CORNWALL, Ont. – There appeared to be a general consensus that a visual and performing arts center will be in Cornwall. The question is when?
The candidates for city council and three for mayor tackled the issue of arts and culture at the Cornwall Public Library tonight.
Incumbent Syd Gardiner sees the Aultsville Theater as a future cultural center. But with funding drying up from the province, he says the arts and culture community will need to tackle new sources of revenue such as the federal government and Trillium grants. Candidate Greg Kielec also feels the theater on Montreal Road is the “smartest way forward” for a performing arts center. Kielec also spoke about the previous administration “losing its way” and he wants to build faith back with the public.
Carilyne Hebert is fully behind an arts center and hiring an arts and culture coordinator. She believes it would pay back the city “10 fold” in tourism and employment. Candidate Heather Megill echoed the sentiment. “(We need to) exercise the mind as well as the body,” she said, referring to past community projects like the Benson and Aquatic Centers.
Incumbent Maurice Dupelle told the crowd of nearly 70 people the arts are the “foundation of this community.” But he believes taxpayers shouldn’t foot the entire bill saying money should come from a mix of tax dollars and fund raising.
Elaine MacDonald believes a center would bring more elderly and retirees back to Cornwall and stimulate the economy.
Candidate Claude McIntosh believes there needs to be a better understanding of the arts. “The majority don’t understand the arts scene,” he said.
Denis Sabourin said he fully stands behind the arts after covering the scene as a journalist. He also spoke of his role in government to help transition the library to its current location on Second Street. He wants to use his experience to “make things happen.”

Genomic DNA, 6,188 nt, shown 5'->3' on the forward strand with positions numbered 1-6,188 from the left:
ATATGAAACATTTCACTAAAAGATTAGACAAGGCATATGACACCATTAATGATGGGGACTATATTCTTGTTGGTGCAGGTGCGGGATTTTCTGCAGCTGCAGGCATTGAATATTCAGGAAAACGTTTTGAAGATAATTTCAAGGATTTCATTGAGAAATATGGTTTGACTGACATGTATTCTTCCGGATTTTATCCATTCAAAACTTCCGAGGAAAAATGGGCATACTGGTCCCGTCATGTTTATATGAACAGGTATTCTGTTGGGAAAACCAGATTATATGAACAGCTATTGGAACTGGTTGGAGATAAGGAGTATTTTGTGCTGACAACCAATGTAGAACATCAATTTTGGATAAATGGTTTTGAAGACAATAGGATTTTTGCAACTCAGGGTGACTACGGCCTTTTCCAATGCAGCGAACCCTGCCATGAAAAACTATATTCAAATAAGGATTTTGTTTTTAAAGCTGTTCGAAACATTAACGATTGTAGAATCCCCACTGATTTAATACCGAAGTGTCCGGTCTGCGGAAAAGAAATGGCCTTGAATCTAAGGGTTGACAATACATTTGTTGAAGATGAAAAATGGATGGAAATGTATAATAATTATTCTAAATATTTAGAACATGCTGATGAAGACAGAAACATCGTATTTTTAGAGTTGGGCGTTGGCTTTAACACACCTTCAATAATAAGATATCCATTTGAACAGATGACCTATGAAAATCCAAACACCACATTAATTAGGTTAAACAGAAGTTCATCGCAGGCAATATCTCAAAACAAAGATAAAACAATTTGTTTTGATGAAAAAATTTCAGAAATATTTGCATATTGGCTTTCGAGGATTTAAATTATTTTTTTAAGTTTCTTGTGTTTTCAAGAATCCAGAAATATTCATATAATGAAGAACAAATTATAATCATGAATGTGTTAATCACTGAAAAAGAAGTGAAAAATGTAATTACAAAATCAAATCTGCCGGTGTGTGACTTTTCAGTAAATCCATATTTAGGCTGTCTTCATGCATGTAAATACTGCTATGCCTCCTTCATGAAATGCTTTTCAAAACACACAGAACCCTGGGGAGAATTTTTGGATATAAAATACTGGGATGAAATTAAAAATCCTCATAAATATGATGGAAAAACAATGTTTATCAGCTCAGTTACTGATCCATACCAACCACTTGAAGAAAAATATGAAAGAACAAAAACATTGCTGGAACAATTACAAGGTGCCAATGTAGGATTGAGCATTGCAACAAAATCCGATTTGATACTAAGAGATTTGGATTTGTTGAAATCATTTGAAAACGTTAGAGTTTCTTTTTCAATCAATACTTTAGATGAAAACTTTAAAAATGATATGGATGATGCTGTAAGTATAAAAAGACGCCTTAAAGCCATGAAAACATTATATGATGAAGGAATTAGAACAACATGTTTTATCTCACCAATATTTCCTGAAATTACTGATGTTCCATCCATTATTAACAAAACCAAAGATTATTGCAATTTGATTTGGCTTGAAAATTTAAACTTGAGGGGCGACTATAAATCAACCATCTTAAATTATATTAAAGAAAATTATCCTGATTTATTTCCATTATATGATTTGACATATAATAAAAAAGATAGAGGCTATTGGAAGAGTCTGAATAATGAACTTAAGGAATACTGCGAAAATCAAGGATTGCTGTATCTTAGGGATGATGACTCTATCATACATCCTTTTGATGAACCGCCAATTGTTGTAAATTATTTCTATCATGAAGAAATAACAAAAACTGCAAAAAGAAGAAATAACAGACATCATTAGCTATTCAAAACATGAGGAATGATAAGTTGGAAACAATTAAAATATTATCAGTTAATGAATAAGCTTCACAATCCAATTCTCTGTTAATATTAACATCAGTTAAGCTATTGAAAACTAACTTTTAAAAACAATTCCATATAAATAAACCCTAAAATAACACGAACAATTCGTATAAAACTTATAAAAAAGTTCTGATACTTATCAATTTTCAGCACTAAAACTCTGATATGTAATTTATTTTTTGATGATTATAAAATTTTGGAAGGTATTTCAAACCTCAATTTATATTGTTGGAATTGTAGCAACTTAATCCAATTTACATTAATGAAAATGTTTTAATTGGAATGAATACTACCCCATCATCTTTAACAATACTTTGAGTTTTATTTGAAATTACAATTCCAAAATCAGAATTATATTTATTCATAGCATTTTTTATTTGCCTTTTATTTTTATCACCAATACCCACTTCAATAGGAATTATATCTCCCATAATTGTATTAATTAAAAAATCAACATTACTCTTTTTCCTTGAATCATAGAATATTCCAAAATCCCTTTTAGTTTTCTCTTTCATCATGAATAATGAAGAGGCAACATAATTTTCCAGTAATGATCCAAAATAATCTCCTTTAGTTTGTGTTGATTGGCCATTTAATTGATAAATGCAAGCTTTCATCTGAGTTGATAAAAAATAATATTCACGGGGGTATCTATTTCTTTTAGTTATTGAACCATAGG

Candidate Rony Macarone believes an arts center would help with youth retention. “We need to have a long run focus on millennial or they will move away,” he said.
As for the mayoral candidates, Jamie Gilcig believes the arts center should be in the downtown at the current site of the Cornwall Public Library. He says the city has to look at its past wrongs in order to move ahead. “You can’t live your life on Xanax,” he said.
Bob Kilger says the arts center is progressing and is getting “nearer and nearer.” But the incumbent conceded. “We have been a little guilty of under-emphasizing arts and culture.”
Candidate Leslie O’Shaughnessy says the cost of building an arts center will not be the long term challenge. It will be the operational costs. “Any project that starts from the community up will work,” he said. O’Shaughnessy pointed to the Benson Center as a project eight years in the making. He is confident the arts center will be built but it will take time.
Some of the candidates weren’t able to debate. Brock Frost had to be taken to hospital by ambulance part way through the evening after he blacked out several times. He later issued a statement on social media saying he is okay. Candidates Justin Towndale and Geoff Stephenson also sent their regrets.